Cognitive task

A sequence of one-digit numbers was presented in a random order. Each number was shown for 1 s afteran asterisk (fixation point) had been presented at the center of a screenfor 1 s.The cognitive task group then completed a 2-back task, in which they had to press the target key when the number presented was identical to the first of the two previous numbers. Otherwise, they were to press the nontarget key. Responses were collected using an RB-730 response pad (Cedrus Corporation).

Noncognitive task

The noncognitive task groupwas instructed to squeeze a 15-kg handgrip of a type that is commonly used to train hand muscles. The handgrip consists of two handles connected by a wound spring and is designed to build muscles in the forearm. Individuals grasp the handgrip, which brings the handles together and compresses the spring, thereby creating resistance. Participants were asked to squeeze the handgrip once every 2 s for 5 min.

Emotional task

The emotional task was the same as in Experiment 1. There were no significant differences among the three groups in the evaluation of the unpleasantness of negative pictures, F(2, 42) = 1.77, n.s., η2 = .10, as in Experiment 1.

Measures

We used essentially the same measures as in Experiment 1 for both self-reports and autonomic responses. In the self-report measure, the unpleasant emotion induced by the emotional task was measured in terms ofnegative affect scores onthe PANAS. We used the NASA Task Load Indexto measure the mental load of each task.PANAS scores were collected after each stage throughout the experiment, and the Task Load Index was collected after the experiment session was finished. For autonomic responses, HRand SCL were recorded, as in Experiment 1. HR and SCL were measured continuously throughout the experimental session, and the data were analyzed offline using Acknowledge software (BioPac Systems, Santa Barbara, CA, USA). Measures of HR and SCL were averaged over each experimental stage.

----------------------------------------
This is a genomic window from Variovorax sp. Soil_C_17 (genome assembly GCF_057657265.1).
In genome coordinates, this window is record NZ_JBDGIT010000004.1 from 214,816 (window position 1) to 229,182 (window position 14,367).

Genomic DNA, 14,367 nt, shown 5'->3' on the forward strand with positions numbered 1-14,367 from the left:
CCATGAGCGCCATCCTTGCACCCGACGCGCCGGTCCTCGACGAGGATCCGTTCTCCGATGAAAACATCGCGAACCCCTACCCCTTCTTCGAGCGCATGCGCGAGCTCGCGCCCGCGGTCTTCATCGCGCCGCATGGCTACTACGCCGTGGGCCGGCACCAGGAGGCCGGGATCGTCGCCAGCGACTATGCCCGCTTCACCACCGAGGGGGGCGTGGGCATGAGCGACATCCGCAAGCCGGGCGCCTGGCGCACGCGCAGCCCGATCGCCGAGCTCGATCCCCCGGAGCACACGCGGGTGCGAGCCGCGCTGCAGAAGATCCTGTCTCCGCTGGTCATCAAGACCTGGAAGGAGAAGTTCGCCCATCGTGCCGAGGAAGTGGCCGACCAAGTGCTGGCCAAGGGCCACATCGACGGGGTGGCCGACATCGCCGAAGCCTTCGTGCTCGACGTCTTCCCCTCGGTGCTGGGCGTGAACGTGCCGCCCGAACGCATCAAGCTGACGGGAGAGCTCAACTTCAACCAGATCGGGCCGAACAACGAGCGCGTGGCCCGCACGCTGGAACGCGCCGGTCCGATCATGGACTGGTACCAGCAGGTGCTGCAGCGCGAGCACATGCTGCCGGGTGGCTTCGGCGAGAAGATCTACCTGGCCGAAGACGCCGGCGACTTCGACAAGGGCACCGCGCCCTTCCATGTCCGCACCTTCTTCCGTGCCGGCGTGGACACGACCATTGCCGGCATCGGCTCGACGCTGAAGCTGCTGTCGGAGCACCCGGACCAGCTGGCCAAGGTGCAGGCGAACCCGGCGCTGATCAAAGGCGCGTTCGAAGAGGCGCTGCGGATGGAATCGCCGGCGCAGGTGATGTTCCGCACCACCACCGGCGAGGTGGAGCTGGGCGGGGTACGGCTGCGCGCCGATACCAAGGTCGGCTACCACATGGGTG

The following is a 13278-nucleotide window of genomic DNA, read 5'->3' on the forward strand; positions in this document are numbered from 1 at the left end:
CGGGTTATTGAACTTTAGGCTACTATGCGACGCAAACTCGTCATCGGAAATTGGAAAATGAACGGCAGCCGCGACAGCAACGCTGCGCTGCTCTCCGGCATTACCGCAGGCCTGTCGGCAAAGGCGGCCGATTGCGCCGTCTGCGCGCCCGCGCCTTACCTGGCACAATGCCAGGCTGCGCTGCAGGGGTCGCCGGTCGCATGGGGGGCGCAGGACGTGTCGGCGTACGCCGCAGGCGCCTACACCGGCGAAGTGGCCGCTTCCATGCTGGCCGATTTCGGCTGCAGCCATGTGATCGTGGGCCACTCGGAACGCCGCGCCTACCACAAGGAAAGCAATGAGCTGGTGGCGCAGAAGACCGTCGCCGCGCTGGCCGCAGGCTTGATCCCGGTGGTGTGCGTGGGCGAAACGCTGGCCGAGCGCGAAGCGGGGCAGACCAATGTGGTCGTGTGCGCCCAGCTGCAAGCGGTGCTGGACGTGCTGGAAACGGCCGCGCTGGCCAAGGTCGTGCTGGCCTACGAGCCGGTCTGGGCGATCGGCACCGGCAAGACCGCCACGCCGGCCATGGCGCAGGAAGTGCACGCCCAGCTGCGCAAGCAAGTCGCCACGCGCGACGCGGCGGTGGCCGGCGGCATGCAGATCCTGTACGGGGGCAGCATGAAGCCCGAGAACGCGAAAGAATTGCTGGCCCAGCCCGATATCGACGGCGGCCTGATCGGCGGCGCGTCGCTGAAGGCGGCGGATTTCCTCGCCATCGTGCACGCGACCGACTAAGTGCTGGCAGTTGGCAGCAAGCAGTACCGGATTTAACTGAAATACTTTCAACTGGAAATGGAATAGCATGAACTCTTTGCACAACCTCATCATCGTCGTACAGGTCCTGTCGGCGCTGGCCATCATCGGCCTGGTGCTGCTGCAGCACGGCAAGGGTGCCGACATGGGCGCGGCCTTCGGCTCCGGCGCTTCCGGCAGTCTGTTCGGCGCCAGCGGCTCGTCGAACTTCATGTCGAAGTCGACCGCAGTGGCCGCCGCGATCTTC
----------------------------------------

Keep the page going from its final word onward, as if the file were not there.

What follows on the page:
Data analysis

For self-reportedvalues, the mean PANAS scores for each sampling periodwere calculated. For autonomic responses, the mean values of HR and SCL data were calculated for each experimental stage. We conducted ANOVAson each dependent variable, with stage (baseline, cognitive/noncognitive task, emotional task, recovery) as a repeated measure and group (control, cognitive task, noncognitive task) as a between-participants factor. The Huynh–Feldt epsilon correction factor was used where appropriate. When a significant interaction effect or main effect was found inan ANOVA, post hoc analyses using Bonferroni tests were conducted to examine which combinations of data exhibited significant differences.

Results

Self-reports

Regarding the PANAS scores, a significant interaction was observed between stage and group, F(6, 126) = 4.56, p < .01, η2= .24. Significant differenceswere found between the cognitive task group and the control (p < .01)and noncognitive task (p < .01) groups after the emotional task, such that thecognitive task group showed significantly less negative affect than did the noncognitive task and control groups (Fig. 6). This indicated that the cognitive task, but not the noncognitive task, attenuated negative emotion.